As inflation continues to dominate headlines, grocery is starting to feel the real impact. With ONS CPIH figures reaching another record high of 8.2%, latest IRI data shows that June saw the highest leap in UK grocery prices since the start of 2022. A record 1% leap in four weeks took total fmcg inflation to 7.5% to-date this year.

Within this, the categories that experienced the highest price increases were canned soup, beans, pasta and cooking oils.

Digging deeper into these increases and shopper behaviour, these are the trends we are seeing:

Branded promotions

Over the latest four weeks, unsurprisingly we are seeing shoppers navigate the increase in actual cost on branded products by seeking out cheaper alternatives – notably via those on promotion. Through choosing cheaper, promoted products, the rise in price per unit at the tills has been muted – at 3.2% for branded products. 

Chart 1

Higher private label inflation

Across private labels, there is some softening of the inflationary impact through changing the mix of products, but that depth of promotion is not available. As a result, when you compare the actual prices paid on branded products versus private label products in the past four weeks, you can see the actual inflationary increases on private label are twice that of brands.

Private label is up 8.1% and 9.8% over 12 weeks and four weeks respectively, while branded goods are up 5.5% and 6.4% respectively (excluding tobacco)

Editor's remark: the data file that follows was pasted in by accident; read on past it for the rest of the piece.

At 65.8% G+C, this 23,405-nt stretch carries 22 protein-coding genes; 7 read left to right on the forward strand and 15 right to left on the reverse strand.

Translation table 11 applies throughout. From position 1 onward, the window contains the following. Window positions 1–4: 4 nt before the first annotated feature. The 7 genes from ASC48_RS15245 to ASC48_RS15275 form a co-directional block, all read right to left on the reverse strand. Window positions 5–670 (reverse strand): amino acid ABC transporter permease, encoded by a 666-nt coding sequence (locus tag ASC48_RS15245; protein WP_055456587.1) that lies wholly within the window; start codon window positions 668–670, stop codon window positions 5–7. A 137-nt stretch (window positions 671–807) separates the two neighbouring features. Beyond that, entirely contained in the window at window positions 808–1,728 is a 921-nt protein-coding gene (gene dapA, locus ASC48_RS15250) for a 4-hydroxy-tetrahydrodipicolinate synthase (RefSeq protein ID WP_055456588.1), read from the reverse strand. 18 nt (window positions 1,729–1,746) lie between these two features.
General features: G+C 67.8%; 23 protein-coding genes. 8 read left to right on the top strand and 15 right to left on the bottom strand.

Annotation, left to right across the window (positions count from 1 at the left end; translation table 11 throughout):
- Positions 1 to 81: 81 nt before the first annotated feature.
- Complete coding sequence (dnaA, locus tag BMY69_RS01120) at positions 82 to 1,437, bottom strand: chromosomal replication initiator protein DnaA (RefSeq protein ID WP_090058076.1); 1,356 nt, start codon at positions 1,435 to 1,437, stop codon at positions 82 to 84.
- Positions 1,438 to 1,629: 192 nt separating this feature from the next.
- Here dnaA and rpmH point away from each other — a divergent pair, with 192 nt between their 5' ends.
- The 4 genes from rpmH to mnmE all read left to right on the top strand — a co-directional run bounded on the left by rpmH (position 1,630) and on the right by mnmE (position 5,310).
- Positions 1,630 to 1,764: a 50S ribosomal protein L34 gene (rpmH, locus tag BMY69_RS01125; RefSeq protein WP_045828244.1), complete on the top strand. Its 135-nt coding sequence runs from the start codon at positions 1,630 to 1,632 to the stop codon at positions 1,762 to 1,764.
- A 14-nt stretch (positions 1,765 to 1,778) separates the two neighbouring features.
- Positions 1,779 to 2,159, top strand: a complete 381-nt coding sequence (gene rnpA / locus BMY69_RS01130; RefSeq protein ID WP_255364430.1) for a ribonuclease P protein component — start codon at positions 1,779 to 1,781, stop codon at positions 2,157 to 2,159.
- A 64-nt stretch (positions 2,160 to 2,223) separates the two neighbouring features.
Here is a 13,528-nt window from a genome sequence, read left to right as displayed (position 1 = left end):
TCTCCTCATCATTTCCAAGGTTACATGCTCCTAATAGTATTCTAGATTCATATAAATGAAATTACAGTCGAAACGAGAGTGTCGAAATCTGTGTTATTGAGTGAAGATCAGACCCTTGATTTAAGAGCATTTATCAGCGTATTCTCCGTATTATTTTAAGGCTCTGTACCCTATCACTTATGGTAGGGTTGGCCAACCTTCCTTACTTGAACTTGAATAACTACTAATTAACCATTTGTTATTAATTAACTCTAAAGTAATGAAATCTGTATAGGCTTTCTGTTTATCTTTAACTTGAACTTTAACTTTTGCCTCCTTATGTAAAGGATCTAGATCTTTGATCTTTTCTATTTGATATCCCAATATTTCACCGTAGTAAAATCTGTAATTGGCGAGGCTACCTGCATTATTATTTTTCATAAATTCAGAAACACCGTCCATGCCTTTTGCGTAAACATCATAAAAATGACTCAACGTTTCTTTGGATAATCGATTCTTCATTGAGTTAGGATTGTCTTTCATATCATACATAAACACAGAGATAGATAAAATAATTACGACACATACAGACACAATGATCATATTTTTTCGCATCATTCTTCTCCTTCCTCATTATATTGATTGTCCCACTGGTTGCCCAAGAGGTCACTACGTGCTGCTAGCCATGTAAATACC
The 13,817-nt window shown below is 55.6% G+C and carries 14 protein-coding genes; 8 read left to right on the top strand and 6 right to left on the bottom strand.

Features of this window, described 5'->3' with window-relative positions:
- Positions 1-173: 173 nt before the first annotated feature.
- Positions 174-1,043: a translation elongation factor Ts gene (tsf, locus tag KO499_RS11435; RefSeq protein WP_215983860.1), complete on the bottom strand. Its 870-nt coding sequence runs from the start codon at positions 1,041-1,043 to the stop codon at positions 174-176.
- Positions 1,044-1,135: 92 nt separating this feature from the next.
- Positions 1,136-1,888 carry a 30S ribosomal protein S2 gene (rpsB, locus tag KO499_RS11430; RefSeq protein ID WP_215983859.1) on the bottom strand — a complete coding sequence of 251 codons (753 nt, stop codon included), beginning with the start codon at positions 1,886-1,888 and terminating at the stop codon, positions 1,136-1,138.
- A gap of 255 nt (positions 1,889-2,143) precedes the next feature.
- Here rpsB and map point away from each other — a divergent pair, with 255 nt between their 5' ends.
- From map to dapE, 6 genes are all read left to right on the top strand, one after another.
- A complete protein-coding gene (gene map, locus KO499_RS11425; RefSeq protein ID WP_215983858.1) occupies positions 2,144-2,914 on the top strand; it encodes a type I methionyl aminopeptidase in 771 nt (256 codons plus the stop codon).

When you go deeper and look at this at category level, there is an even more pronounced increase in prices at private label versus brands across food categories.

Taking the latest 12 weeks compared with the previous period within food, excluding discounters, the percentage of volume sold on promotion has increased 2.3% for branded products, while in private label this has reduced by 5.6%.

Less deep promotions

The actual depth of promotion has decreased across both brand and private label, with percentage price reduction down by 5.1% for all food, though within brands this reduction is slightly lower at 4.5%. We see private label cutting the amount of discount by 7.3%.

Chart 2

The HFSS factor

Looking ahead, we can all expect to see further changes in October with HFSS legislation coming into effect, whether that be via shopper demand or retailer responses to the regulations. It is fairly safe to expect increased promotional activity for non-HFSS products, as manufacturers and retailers look to make the most of space previously given to competitor categories or products. There will also be changes to the types of promotional activity we see, moving away from volume deals and focusing more on discounting – a potential benefit to shoppers due to the current pressures.

How that translates into demand will be key. We’ll be sure to keep a close eye on expected changes.